HOME 5 Getting Started 5 Introduction to Information Governance and Management


Administrative data

Administrative data is data collected and used for the purposes of performing governmental operational functions. This includes data collected during delivery of a program or service and data generated through internal government processes, such as Human Resources and Finances. Administrative data may be generated through transactions, record keeping, or registration, amongst other activities. Administrative data may be used secondarily for analytical purposes, but its primary function is to serve an operational function.

Good information governance and management is foundational to good data governance and management. Data governance is a component of information governance because data is a type of information. Your information governance structures will form the foundation for your data governance structures. Much of the work you will do on data governance will influence other areas of information governance. Likewise, much of the work you will do on data management will affect other areas of information management.

The term “information” in this context refers to all types of information held by an organization, in formats including oral histories and traditions, paper, electronic records (documents), images, and communications. These formats all include cultural teachings, long ago stories, and ceremonial knowledge. See an overall description of information and its components here. In the field of information governance and management, “data” is a type of structured information.

There are differences in opinion about how precisely to define and distinguish between information governance and data governance. For the purposes of this Toolkit, we consider the difference between the two as follows:

  • Information governance focuses on improving compliance and management of all records and information, both paper and electronic, across the whole organization.
  • Data governance focuses on the collection, management, and use of data sets (structured information) to inform priority setting, decision making, and intergovernmental negotiations.

Relationship between Information Governance and Management and Data Governance and Management

Good information governance and management practices make it possible to put data to work in supporting your community’s vision and goals. Your government has a wealth of administrative information that can be used to understand the socioeconomic status of your citizens. When your government’s administrative information is managed effectively, a large amount of data can be compiled and analyzed with little or no additional work. For example, you may be able to easily determine the number of citizens currently attending post-secondary school by looking at the number of citizens receiving scholarship support in your financial system.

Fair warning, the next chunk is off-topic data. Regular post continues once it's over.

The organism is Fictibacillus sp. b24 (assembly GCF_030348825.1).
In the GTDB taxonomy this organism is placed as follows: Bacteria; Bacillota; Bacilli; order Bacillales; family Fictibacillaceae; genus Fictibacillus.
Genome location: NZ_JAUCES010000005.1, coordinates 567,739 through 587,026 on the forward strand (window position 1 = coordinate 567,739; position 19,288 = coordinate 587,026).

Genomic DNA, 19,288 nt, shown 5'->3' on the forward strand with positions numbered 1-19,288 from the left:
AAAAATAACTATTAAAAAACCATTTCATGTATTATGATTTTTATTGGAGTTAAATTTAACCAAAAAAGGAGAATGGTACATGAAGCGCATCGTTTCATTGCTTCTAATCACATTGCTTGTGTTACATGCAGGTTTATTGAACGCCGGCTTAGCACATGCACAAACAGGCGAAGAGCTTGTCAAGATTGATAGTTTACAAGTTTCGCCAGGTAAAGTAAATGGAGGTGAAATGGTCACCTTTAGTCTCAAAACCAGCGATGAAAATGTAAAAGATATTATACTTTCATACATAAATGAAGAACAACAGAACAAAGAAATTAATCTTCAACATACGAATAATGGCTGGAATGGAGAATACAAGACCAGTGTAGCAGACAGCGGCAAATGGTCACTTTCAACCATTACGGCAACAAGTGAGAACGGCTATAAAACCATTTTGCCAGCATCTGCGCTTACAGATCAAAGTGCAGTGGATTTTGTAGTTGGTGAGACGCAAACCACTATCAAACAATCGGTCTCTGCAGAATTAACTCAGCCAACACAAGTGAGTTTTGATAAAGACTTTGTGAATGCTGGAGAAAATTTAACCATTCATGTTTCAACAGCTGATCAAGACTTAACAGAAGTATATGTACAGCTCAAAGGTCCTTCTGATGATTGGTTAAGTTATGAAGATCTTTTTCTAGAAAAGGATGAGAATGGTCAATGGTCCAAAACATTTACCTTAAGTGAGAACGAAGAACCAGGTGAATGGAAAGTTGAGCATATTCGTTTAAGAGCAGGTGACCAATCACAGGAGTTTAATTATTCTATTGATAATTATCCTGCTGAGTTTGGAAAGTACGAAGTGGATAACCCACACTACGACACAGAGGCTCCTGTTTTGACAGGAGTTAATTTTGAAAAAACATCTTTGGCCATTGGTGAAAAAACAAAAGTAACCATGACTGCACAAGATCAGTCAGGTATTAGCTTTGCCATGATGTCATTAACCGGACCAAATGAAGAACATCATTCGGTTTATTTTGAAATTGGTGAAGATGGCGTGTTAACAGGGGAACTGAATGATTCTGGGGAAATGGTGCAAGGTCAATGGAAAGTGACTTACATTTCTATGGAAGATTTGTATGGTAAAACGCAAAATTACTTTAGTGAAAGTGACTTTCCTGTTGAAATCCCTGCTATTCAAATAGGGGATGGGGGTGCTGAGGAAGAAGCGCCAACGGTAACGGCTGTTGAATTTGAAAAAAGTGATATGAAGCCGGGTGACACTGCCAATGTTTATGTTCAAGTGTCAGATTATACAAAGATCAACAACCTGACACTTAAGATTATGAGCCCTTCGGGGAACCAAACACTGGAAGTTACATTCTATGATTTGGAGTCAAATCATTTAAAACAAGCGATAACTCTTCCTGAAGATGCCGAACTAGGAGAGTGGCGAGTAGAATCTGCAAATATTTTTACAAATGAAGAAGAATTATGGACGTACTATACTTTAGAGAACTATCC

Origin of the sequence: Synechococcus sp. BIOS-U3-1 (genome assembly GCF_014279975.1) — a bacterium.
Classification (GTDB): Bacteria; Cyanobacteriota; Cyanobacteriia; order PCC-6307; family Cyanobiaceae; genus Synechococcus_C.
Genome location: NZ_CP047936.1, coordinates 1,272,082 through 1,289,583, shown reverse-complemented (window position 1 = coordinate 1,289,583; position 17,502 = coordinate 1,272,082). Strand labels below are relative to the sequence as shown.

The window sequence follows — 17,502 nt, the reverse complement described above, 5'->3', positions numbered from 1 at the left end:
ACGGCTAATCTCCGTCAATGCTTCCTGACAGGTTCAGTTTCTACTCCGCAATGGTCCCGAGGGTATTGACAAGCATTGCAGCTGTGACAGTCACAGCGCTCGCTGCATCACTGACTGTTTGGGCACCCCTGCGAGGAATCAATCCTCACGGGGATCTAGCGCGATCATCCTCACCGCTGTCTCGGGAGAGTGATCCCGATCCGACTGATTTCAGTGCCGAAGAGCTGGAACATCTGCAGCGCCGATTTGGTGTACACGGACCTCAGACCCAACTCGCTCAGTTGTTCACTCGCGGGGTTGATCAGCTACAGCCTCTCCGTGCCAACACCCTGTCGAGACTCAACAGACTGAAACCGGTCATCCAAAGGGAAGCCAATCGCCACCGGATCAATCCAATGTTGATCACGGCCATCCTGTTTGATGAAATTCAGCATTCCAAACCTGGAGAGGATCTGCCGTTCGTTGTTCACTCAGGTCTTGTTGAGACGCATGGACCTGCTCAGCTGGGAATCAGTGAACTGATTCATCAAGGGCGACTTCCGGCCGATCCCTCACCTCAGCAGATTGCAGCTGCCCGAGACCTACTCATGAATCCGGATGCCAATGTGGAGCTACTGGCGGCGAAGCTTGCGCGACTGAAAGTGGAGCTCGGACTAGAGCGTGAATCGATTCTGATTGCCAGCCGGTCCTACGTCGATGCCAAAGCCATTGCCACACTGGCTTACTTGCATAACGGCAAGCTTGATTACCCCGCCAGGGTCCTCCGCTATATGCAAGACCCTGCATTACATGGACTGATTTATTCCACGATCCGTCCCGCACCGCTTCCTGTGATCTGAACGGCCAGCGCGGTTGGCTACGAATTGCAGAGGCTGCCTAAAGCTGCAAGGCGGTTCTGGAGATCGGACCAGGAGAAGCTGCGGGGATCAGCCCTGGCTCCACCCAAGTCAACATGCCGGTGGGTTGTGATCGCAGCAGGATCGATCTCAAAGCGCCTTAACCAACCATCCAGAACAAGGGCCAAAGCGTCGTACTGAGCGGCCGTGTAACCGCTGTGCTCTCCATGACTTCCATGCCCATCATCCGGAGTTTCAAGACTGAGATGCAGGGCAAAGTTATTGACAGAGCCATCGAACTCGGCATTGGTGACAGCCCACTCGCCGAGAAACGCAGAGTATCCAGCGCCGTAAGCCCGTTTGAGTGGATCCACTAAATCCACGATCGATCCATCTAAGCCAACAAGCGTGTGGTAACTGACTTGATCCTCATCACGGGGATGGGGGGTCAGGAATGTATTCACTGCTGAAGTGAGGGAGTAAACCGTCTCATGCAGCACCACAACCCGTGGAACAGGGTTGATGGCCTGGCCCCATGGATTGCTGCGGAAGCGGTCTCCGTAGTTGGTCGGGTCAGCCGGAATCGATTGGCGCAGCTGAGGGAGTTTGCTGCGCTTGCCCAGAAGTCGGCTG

In addition, effectively managed administrative information is more likely to be accurate and comprehensive. These qualities are essential to data analysis.

This Toolkit is not meant to fully describe information governance and management; however, the document below introduces how information governance and management can support data governance and management initiatives. It also directs you to more in-depth resources.

Information Governance and Management Resources

ARMA International is an association for information professionals. The ARMA website has many helpful education resources. We recommend the Principles® Maturity Model to help you assess your government’s information management systems.

The First Nations Public Service Secretariat runs 2-day Management Training Academies for Records and Information Management.

The First Nations Summit developed the Information Management Toolkit for First Nations Government in BC in 2010. It is available for free online.

The webinar below is a presentation by Bobbi Bishop and Stuart Rennie on information governance and management. For more webinars covering content in this toolkit click here.

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Downloadable documents on this page

Introduction to Information Governance and Management